In the Carmarthenshire village of Cwrt-y-Cadno, Frongoch Farm was sold earlier last year to Foresight Group – a multi-billion pound private equity firm based in The Shard. It plans to plant thousands of trees across the valley, prompting locals to launch a fightback, arguing that the afforestation will be largely made up of conifers that could damage soil and have a negative impact on the landscape.

There are also multiple reports of farmers being targeted through cold-calls made by agents working for investors wanting to buy farmland to plant trees.

Rachel Evans, Director of Countryside Alliance Wales said: “It is truly a great honour to receive the support of Roy Noble in what is an incredibly important campaign. We cannot stand by and watch productive agricultural land get swallowed up for tree planting initiatives that while well intentioned, have long term, negative, irreversible consequences for farming families in Wales and threaten our ability to produce our own food. Every signature represents a voice and alongside Roy Noble, we urge the Welsh public to ensure their voices are heard by signing our petition today.”

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Farming

Farmers warned to not cut corners as pressure mounts to get work done

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FARMERS will be under more pressure than ever during cultivation and harvesting this season, after challenging weather delayed operations, but the Wales Farm Safety Partnership (WFSP) warns that health and safety must not be compromised.

From the maintenance of machines before they are used to being aware of the height of overhead electricity cables, there are multiple considerations for farmers at what can be their busiest few months.

Brian Rees, a farmer who is also a trainer and mentor in health and safety at Farming Connect, gives advice on some of the key areas that must not be overlooked.

1.     Maintenance

It will often be the first time in months that some machines have been put to work so important maintenance assessments need to be done before they are operated.

Check brakes on tractors and implements and tyre pressures too.

Grease moving parts such as hitching systems.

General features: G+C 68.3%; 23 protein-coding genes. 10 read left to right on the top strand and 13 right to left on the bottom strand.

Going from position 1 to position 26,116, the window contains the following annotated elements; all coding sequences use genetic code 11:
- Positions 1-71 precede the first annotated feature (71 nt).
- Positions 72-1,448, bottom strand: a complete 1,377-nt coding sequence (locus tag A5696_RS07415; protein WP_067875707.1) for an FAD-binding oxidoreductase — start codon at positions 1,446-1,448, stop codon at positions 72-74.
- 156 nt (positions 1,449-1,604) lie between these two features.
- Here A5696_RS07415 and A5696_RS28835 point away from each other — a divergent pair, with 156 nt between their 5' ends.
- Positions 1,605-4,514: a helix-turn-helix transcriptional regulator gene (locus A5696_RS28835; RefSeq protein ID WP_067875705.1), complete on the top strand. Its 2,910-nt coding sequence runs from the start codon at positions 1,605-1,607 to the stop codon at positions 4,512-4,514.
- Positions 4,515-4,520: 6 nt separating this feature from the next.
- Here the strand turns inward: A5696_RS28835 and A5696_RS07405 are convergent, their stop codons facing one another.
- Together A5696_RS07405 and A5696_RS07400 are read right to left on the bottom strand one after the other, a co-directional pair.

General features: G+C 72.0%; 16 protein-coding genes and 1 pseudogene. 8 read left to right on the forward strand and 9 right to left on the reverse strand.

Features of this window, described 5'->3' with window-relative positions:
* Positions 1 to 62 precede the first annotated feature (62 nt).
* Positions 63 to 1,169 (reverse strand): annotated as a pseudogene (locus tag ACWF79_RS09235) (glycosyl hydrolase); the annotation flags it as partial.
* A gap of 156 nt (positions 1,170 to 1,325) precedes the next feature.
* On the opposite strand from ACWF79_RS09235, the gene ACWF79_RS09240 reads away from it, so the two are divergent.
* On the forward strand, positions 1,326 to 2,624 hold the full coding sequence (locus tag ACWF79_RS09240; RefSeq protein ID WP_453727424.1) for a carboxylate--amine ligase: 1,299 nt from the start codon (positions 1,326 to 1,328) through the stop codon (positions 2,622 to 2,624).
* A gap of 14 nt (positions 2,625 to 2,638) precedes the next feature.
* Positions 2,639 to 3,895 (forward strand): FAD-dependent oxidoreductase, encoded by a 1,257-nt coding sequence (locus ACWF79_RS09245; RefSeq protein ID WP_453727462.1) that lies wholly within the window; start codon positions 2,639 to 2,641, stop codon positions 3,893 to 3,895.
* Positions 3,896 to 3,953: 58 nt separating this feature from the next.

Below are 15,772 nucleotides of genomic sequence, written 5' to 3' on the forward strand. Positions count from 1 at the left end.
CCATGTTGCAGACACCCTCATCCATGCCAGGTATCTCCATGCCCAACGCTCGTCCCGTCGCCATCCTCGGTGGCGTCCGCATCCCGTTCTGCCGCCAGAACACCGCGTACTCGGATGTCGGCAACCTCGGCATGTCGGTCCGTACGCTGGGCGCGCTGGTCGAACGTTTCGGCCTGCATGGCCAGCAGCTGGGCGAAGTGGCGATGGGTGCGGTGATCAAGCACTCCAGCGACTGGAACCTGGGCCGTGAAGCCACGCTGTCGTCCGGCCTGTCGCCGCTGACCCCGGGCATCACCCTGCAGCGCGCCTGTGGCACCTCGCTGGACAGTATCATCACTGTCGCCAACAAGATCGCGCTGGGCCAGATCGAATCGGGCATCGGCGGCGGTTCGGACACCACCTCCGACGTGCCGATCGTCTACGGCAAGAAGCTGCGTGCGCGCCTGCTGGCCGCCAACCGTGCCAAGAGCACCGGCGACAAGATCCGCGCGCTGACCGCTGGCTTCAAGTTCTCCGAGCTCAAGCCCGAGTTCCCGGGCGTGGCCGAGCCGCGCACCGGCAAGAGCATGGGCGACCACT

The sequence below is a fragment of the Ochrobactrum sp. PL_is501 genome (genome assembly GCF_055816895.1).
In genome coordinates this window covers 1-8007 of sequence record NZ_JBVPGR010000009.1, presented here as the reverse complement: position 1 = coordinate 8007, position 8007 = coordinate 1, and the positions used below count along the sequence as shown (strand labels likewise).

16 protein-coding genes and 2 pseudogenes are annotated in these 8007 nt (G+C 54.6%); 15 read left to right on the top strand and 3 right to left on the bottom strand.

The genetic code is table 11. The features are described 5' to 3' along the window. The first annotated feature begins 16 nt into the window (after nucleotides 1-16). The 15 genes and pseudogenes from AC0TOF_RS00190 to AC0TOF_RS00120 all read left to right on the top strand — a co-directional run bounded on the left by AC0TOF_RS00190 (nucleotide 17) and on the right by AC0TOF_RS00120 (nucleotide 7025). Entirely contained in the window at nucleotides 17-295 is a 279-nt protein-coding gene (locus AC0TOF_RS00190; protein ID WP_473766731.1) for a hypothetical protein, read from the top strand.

Ensure that oil levels are high so that oil pressure isn’t lost when the machine is operating.

2.     Safe stop

When parking a vehicle, always apply the handbrake, engage the gear system in neutral, turn off the engine and remove the key.

If there is a loader or other implement on the front, always lower this before turning the engine off.

3.     Check stocks of in-cab items

Every farm vehicle, from tractors to combine harvesters, should have a first aid kit in its cab and also plenty of drinking water.

Most people now have a mobile phone and it is most important than ever to carry this during field work.

4.     Lone working

Technology has provided some important tracking tools for farmers working in isolated locations.

Apps such as Find My Friends and Life 360 provide live updates on where the phone – and farmer – are located.

Farmers should always let someone know where they are working and the approximate time they expect to return.

5.     Working on slopes

Keep vehicles in four-wheel drive and ensure the weight of the vehicle is on the gripping wheels – that means on the lower side of how the vehicle is positioned on the slope.

Having the correct tyre pressure is more important than ever when operating machines on more challenging terrain.

Always wear a seatbelt when in the cab.

6.     Using the road safely

Larger machines can straddle the highway on double carriageways so appropriate safety measures need to be taken, including having convoy vehicles to warn other motorists.